By Karima Rhanem | Morocco TIMES 3/10/2006 | 4:01 pm
Mohammed al-Guerbouzi, a British of Moroccan origin, who was given asylum in Britain, has filed a lawsuit against the British media for naming him as a suspect in the London bombings, reported the Moroccan daily, Assabah.
Assabah said, quoting 'credible sources', that several British media have received notifications from al-Guerbouzi's lawyer, stating they are being sued by the latter.
Al-Guerbouzi denied earlier any involvement in the London bombings which targeted the English capital on July, 7, 2005.
"I am not hiding and I am not a terrorist," Muhammad al-Guerbouzi told al-Jazeera two days after the bombings.
"These are all lies. They have made up this story," al-Guerbouzi added. He accused someone at the Moroccan embassy in London, whom he refused to name, of being behind the allegations that he had links to groups described as terrorist.
In the al-Jazeera footage, al- Guerbouzi is heard speaking while his bearded face is barely visible through a celluloid shadow the television network used to shield his face.
The London based Arabic daily Asharq Al Awsat reported earlier in July that Islamic sources confirmed that the 'accusations against al-Guerbouzi are old, and that he was consulting his lawyer about his suspicion of involvement in London blasts.”
The British tabloid The Daily Mail appeared on July 9, 2005 with a front-page banner headline: "Is Moroccan mastermind of the plot?"
London media reported that the request for details on the 45-year-old father of six, who has a British passport after being granted asylum in the mid-1990s, was sent by British police to European counterparts shortly after the three rush-hour Underground explosions and one bus bomb on July 7.
He is already wanted for questioning in connection with the Casablanca and Madrid terror attacks, which investigators say have striking similarities to the London attacks.
Al-Guerbouzi was convicted in absentia in Morocco in 2003 and sentenced to 20 years in prison in connection with the May 16 Casablanca bombings that killed 45 people.
He is alleged to have chaired a terror summit in Istanbul in 2003 to finalize plans for the Casablanca attacks. The Moroccan authorities claim that al-Guerbouzi, alias Abu Issa, handed over £45,000 in cash to couriers from the Casablanca bombers.
In March 2004, Spanish detectives investigating the bombing of commuter trains said that Moroccan Jamal Zougam, 31, one of the suspects of the Madrid blasts, made telephone calls to al-Guerbouzi's fixed and mobile phone lines in London. Investigators also claimed that al-Guerbouzi disappeared shortly after he was phoned by the Madrid cell.
French and German security services are accusing him of connections with Abu Musab al-Zarqawi, the Jordanian-born leader of the insurgent group in Iraq connected to al-Qaida who has killed foreign hostages in Iraq and orchestrated attacks on US-led forces. Al-Guerbouzi has strongly denied this and any links to terrorism.
He left Morocco with his family in 1974 at the age of 17 to settle down in London. He had been living in Kilburn, North West London, as a student of the militant cleric Abu Qatada. The cleric is among the twelve foreign terror suspects that the British government decided to deport last August.
Al-Guerbouzi was given British nationality in 1994. Intelligence chiefs allege that he set up a branch of the Moroccan Islamic Combatant Group in London in 2002. But Guerbouzi has denied this.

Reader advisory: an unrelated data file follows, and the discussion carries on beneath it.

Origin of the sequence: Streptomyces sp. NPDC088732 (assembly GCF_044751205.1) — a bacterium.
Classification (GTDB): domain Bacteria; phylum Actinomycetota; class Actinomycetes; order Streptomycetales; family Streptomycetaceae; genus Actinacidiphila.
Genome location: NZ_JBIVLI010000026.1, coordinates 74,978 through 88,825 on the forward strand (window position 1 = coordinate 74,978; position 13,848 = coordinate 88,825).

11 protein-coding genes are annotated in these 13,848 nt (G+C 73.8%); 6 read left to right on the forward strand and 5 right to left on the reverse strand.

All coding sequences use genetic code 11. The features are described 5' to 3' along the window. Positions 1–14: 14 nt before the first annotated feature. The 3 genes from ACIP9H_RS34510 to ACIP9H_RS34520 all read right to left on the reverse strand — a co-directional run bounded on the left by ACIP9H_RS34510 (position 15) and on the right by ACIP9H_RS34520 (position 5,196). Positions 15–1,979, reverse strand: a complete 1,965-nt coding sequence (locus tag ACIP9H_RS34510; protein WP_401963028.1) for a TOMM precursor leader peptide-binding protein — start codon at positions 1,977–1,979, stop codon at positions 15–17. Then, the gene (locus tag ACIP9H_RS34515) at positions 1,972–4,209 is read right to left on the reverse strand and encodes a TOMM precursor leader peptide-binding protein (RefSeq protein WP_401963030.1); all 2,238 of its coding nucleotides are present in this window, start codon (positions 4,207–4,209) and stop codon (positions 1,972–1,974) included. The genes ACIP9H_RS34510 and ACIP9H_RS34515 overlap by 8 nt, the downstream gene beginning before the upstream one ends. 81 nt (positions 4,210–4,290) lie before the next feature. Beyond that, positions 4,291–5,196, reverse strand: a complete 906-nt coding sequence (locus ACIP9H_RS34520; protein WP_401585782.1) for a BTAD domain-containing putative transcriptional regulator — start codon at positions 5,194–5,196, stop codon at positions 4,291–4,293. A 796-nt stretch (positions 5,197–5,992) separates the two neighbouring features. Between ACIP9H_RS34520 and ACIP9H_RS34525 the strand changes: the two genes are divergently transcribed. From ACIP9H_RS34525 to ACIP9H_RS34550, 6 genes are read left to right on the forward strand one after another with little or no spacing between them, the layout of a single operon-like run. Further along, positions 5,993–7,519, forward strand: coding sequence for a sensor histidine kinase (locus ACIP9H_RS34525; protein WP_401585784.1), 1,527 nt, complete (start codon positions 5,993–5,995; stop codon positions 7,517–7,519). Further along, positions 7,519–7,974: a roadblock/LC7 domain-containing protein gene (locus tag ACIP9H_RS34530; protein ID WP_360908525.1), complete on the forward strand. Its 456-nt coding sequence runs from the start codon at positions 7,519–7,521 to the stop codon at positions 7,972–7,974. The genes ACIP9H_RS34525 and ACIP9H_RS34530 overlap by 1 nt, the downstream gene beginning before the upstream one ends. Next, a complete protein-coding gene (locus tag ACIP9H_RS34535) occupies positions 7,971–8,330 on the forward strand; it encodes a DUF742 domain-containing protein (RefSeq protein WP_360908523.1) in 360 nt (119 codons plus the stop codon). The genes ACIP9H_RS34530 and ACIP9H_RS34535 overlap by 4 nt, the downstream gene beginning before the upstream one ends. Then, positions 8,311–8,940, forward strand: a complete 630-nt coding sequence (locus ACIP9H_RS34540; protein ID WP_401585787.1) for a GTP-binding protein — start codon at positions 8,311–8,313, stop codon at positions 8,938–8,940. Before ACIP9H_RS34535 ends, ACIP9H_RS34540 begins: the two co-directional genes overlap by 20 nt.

The London-based Asharq al-Awsat reported last year that al-Guerbouzi was close to a group that used to send Muslim volunteers to Bosnia to fight the Serbs during the Yugoslavia civil war and to Chechnya to fight the Russians.
The paper also quoted him as saying in an old interview that he opposed "suicide bombings".
Mohammed Darif, a Moroccan political analyst and expert in Islamist groups has cast doubt over al-Guerbouzi's involvement in London blasts.
“I don't think al-Guerbouzi is linked to London blasts, because he was watched by the British police, and was wanted for the Casablanca and Madrid attacks. Al-Qaida normally deals with people who have no criminal records,” Darif told Morocco Times.
The Moroccan analyst thinks there are two main reasons why the British media have jumped to accuse al-Guerbouzi of involvement in the London blasts.
“First, the media have noticed that Mohammed Bouyeri, Theo Van Gogh's killer, has used some expressions from Ben Laden's speeches. Second, after the attacks in Casablanca and those of Madrid, some prejudices began to develop about Moroccans. These allegations were backed up by Western media and especially Moroccan authorities, who arbitrarily detained hundreds of people. The Moroccan media talked about those Moroccans who became terrorists as if there were many of them,” he explained.
Darif stressed that the fact of mentioning Moroccans in every attack (in Madrid, Saudi Arabia...), and raising the issue of the Moroccan Islamist Combatant Group (MICG), contributed to the allegation that Moroccans are terrorists. “So the media started talking about the MICG. As Madrid's attackers were Moroccans, the media established the link between other cells and the suspected leader of the MICG, Mohammed al-Guerbouzi,” Darif said.
Morocco and the UK examined last July the extradition of al-Guerbouzi during the visit of the UK FCO minister, Kim Howells on July, few days after the London bombings.
Moroccan authorities had already required his extradition, but the British government refused because he is holding British citizenship. Besides, there is no extradition treaty between the two countries. The FCO minister indicated that experts of the two countries are examining the means and the protocol of this extradition which must be carried out in total respect of human rights.